Kokomo Tribune; Kokomo, Indiana

November 30, 2013

Get out and shop local this Saturday

Small businesses in the spotlight post-Thanksgiving

By Scott Smith
Kokomo Tribune

---- — Under the drop ceiling at Palmer’s Jewelry, the plaster crown molding hearkens back to the birth of downtown Kokomo. Under the floors, there’s a layer of marble, left by a Depression-era bank.

The store has its history, but it has kept up with the times by remodeling and expanding, all of it taking place at the corner of Sycamore and Main streets downtown.

“You have to constantly change or you won’t make it,” Palmer’s manager John Martin said. “We’ve changed, constantly.”

Saturday is the fourth annual Small Business Saturday, an idea concocted by American Express to build on the momentum of the post-Thanksgiving Black Friday and Cyber Monday shopping free-for-alls. It’s catching on nationwide, thanks to positive reviews from participating businesses.

It’s also a chance for small Kokomo businesses to introduce themselves to a larger client base, and take advantage of the heavy traffic of shoppers out and about during this year’s shortened holiday shopping season.

“Small-business owners contribute to their communities all year long by creating jobs, providing unparalleled products and services, and keeping communities healthy and vibrant,” said Dan Danner, CEO of the National Federation of Independent Businesses.

“Small Business Saturday is an opportunity for each of us to give back, to invest some of our hard-earned dollars back into our local and community businesses, and keep Main Street America strong. I encourage every American to shop small this coming Saturday.”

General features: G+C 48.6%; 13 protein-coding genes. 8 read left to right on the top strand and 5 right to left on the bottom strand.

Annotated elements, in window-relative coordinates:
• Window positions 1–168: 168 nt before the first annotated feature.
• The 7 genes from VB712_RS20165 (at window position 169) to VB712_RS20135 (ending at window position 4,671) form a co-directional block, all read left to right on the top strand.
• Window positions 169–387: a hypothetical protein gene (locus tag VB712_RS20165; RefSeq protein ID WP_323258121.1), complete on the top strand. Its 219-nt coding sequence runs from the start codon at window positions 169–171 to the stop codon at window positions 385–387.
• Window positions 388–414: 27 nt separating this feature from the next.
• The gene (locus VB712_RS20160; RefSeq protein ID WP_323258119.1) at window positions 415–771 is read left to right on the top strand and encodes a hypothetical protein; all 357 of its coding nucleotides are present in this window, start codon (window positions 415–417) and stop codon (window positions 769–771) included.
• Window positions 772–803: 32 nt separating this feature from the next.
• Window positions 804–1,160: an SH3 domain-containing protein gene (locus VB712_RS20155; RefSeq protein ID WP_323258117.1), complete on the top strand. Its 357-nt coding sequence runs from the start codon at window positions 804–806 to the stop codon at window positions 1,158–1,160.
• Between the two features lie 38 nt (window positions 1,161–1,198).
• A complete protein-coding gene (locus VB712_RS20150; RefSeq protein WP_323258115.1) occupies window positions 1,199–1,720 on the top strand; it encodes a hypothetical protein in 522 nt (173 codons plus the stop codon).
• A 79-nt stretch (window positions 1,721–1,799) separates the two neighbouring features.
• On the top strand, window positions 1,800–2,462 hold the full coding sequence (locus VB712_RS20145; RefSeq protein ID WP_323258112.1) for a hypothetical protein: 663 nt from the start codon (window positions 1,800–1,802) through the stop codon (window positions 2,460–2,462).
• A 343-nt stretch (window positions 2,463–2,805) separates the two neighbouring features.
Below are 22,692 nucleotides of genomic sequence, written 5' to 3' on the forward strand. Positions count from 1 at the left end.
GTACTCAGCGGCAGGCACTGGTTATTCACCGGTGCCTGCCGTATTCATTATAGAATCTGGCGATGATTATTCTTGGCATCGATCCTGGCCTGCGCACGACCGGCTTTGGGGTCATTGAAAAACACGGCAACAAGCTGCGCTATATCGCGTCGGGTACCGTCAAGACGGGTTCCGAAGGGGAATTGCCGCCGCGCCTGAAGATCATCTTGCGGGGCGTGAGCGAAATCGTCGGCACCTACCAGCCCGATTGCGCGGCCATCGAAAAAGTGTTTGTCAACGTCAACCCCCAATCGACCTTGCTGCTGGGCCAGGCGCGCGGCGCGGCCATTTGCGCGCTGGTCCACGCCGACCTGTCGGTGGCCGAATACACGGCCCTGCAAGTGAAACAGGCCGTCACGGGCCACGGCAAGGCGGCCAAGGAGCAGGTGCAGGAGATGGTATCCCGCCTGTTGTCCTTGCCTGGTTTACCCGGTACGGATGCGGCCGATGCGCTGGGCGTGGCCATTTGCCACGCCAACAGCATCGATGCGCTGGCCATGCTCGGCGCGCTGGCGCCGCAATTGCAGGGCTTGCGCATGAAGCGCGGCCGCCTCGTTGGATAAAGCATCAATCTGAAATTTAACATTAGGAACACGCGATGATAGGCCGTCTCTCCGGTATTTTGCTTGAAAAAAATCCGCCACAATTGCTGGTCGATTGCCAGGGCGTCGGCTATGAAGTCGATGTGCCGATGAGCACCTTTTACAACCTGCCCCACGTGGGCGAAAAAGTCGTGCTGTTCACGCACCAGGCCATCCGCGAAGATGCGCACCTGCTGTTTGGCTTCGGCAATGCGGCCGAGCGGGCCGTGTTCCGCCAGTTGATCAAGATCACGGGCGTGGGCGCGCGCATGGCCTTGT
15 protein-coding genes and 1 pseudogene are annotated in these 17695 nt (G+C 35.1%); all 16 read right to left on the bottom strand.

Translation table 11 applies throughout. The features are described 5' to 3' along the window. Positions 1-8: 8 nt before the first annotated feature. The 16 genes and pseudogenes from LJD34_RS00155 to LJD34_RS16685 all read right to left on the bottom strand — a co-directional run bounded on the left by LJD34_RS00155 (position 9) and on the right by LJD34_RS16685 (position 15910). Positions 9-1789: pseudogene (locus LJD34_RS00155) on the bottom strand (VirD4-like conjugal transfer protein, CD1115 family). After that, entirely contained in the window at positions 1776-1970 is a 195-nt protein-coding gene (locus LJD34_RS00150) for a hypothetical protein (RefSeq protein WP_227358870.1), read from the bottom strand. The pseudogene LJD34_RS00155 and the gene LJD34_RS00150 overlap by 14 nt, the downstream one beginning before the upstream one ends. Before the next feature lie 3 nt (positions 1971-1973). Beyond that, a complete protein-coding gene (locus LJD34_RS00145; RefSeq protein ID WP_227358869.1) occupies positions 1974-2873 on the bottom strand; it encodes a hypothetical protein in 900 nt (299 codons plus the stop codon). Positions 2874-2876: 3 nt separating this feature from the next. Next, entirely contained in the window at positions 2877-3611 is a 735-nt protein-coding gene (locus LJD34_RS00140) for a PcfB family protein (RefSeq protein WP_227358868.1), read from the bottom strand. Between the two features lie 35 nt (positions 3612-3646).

Small business is big business. According to the U.S. Small Business Administration, the nation’s 23 million small businesses account for about 54 percent of all U.S. retail sales.

Laura Ullery, owner of Laura’s Fine Clothing & Gifts, 1502 W. Sycamore St., specializes in moderately priced, quality merchandise, with a focus on domestically produced goods and unique items.

Larger retailers might order dozens of an item in each size. Her shop places smaller orders, ensuring that customers won’t see the same item all over town.

“You don’t want to see yourself coming or going, that’s what everybody says. We do try to keep things unique,” she said.

Knowledge of manufacturers, borne of personal interactions with labels and designers, gives Laura’s an edge, Ullery said.

On Kokomo’s north side, Todd and Amber Jordan are gearing up for the holiday season at Kokomo Toys & Collectibles, 1244 E. Morgan St., a business which is thriving through sales to an online community of toy collectors.

The Jordans also open their store to walk-in business from noon to 5 p.m. weekdays.

“We actually get things before [big box retailers], because they have everything sent to big distribution warehouses before it goes out to the stores,” Todd Jordan said. “And we usually sell [new toys] for about the same price.”

Collectors come back because of their constantly updated stock of hard-to-find items, but local parents have come to see the business as a good place to get in-demand toys, without having to hazard the holiday shopping crowds, the Jordans say.

For small businesses to survive these days, they have to fill a niche the larger retailers don’t serve.

Kevin VanDuyne, owner of Joy Christian Bookstore, 1803 E. Vaile Ave., said simply touting the fact a business is locally owned and operated doesn’t count for much anymore.

“Everyone says ‘yeah, we should buy local,’ and then it doesn’t happen,” VanDuyne said. “It really is a tough one. Unfortunately, now it all comes down to the best price, where it used to be sales and service that drove the reward.”

VanDuyne said making sure every customer is treated equitably is a key piece of the business.

“We just make sure that we treat every customer consistently, appropriately and fairly, and we’ll do everything in our power to make sure that contact is consistent from one customer to the next.”

There wasn’t a local push for Small Business Saturday this year in Kokomo, but the emphasis on supporting local business is nonetheless strong, said Susan Alexander, president of the Kokomo Downtown Association.

“We frequent each others’ businesses, and that keeps us strong and building and thriving,” she said.